When did everybody get so rude?

When did everybody get so rude?

And what can we do in veterinary practice, and in the wider world, to bring back some old-fashioned rules of courtesy, civility and respect?
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Mar 05, 2018

This giraffe is rude, having a laugh or just got done licking something. Your choice. (Shutterstock.com)Politeness, courtesy and a good deal of self-restraint appear to be fading from our society. We are living in an increasingly uncivil society.

Here’s an example: I was watching a basketball game on TV the other day when a bench-clearing fight broke out between the involved teams. I thought to myself, “I’ve never seen anything like that!” Well, clearly I don’t watch enough sports, because an easy Google search found frequent brawls in baseball, basketball, football and soccer involving players, spectators, coaches and even officials. I think the last remaining bastion of competition without conflict is likely cricket or chess. And the increasing lack of sportsmanship isn’t restricted to professional athletes but increasingly permeates high school and even children’s sports. Here in Anguilla, where the national sports are bicycle and boat racing, physical squabbles are all but unheard of. If you sit near a heated domino game, you might think all hell is about to break loose, but spirited competitors are generally kept in check by manners, courtesy and civility.

Whatever happened to those attitudes in the United States? When I was a youngster, certain behaviors were expected: Play fair. Don’t call people names. Be tolerant. Don’t make fun of people. In the game of life, accept the fact that sometimes you win, sometimes you lose. We might not agree, but we should respect one another.

Incivility is contagious. Uncivil comments and attitudes seem to be repeated and spread more often than kind ones.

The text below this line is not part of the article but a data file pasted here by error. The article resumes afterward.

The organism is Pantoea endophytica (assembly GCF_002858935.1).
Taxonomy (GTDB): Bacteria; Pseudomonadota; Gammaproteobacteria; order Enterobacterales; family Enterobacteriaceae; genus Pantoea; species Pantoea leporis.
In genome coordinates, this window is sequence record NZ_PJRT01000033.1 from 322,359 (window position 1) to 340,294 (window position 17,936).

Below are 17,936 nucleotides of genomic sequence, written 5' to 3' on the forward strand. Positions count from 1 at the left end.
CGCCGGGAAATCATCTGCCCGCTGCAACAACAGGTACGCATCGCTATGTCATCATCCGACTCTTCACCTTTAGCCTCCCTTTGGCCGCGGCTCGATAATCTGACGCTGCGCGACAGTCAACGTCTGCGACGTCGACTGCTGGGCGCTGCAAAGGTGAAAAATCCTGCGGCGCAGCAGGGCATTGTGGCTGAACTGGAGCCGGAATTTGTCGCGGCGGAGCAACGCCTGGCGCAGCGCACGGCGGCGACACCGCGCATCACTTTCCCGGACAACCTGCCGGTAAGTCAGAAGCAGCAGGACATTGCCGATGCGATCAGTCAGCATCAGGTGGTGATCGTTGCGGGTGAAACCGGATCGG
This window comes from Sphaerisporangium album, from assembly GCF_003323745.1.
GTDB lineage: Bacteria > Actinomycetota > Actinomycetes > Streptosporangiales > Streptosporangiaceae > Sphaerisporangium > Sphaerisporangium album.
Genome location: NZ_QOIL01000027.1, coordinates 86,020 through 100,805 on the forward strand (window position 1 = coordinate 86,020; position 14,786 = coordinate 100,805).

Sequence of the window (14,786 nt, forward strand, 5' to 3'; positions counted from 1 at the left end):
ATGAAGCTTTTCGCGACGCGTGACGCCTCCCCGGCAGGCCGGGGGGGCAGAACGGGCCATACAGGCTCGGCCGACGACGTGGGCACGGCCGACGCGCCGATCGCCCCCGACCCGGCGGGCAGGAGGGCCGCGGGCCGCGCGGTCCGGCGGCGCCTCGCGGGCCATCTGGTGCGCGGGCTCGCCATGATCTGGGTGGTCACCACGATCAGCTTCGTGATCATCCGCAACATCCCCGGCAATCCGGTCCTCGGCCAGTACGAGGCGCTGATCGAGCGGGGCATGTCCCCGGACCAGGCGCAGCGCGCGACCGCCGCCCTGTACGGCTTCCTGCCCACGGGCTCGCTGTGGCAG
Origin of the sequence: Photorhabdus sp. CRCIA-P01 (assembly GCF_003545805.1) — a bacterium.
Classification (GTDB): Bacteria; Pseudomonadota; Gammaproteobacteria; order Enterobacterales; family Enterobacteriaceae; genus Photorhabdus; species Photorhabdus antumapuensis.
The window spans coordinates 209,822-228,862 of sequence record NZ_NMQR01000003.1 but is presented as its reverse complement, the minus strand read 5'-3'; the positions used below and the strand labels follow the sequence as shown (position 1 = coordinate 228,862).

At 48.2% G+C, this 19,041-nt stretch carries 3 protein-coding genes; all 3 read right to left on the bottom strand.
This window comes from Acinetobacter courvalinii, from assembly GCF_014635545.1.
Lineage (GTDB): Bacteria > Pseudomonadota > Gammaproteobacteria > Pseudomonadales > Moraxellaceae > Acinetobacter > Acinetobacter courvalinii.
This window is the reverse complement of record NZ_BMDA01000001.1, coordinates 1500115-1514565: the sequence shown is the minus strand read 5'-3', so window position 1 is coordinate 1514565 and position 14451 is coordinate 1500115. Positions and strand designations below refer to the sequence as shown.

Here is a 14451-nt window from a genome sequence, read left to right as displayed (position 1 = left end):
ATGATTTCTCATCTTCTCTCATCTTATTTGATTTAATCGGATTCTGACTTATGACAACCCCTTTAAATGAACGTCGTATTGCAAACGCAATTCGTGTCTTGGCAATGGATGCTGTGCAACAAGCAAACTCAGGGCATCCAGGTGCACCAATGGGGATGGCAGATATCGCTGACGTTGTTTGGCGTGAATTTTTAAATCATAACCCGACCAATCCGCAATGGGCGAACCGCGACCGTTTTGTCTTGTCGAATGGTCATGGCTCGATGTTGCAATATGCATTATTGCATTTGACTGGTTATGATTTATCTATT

We are exposed daily to more and more rude, insulting and aggressive behavior in political campaigns, in the press and on the internet. Incivility is contagious. Uncivil comments and attitudes seem to be repeated and spread more often than kind ones. The result is that mental and physical health suffer, worker attitudes and results deteriorate, and customer satisfaction declines.

How bad is it? In the latest installment of an annual survey on civility surrounding the 2016 election, 70 percent of Americans said they think incivility has reached “crisis levels.”

Who’s to blame?

So, who or what is responsible for the progression of these behaviors? First, it’s important to recognize that acrimony is not new in our country. Blame politicians if you like. Blame the press. Blame social media. Blame changes in family structure and dynamics. There’s plenty of blame to go around.

The truth is, when intolerance, rudeness and incivility are espoused by all of our public figures—political leaders, celebrities and athletes—it lends tacit endorsement to a shameful behavior, and the behavior is copied. Every day, it’s something else. A social uproar. A political conflict. Online bullying. An insult here, a personal attack there.

Undoubtedly, the 2016 presidential campaign played a major part. Regardless your personal politics, the campaign was uncivil and the divisiveness was obvious. We’re a divided country. With all the incivility in the world, it’s interesting that the one place that could be a bastion of civility is, strangely enough, one’s workplace. Is yours? If not, who’s to blame?

Are you responsible?

Employees tend to emulate their leader, and civility starts at the top. Leaders are responsible for the environment they create and perpetuate. If incivility is allowed in your practice, look to your leadership or lack of leadership as the root problem. You can’t support civil behavior and be a jerk.

In an article in Psychology Today, psychologist Thomas Plante suggests that reversing the incivility trend may be simple but won’t be easy. It begins with a few basic steps for each and every one of us:

1. Simply think before you speak.

2. Focus on facts, rather than opinions presented as facts. Focus on the common good, rather than your individual agenda.

3. Disagree respectfully. Not all ideas and perspectives make sense, but all deserve to be aired. We don’t and cannot always agree, but we must respect others. Don’t talk over or drown out other perspectives.

4. Cut out the insults. Don’t support disrespectful or insulting speech. Name-calling and personal insults shouldn’t be permitted. Interact with respect and compassion, and don’t encourage or support uncivil behavior.

Intolerance is a cultural illness, a serious social disease, and, left on its own, it will only get worse. Now’s the time to start making a difference, one personal comment at a time.

Dr. Paul is the former executive director of the Companion Animal Parasite Council and a former president of the American Animal Hospital Association. He is currently the principal of MAGPIE Veterinary Consulting. He is retired from practice and lives in Anguilla, British West Indies.


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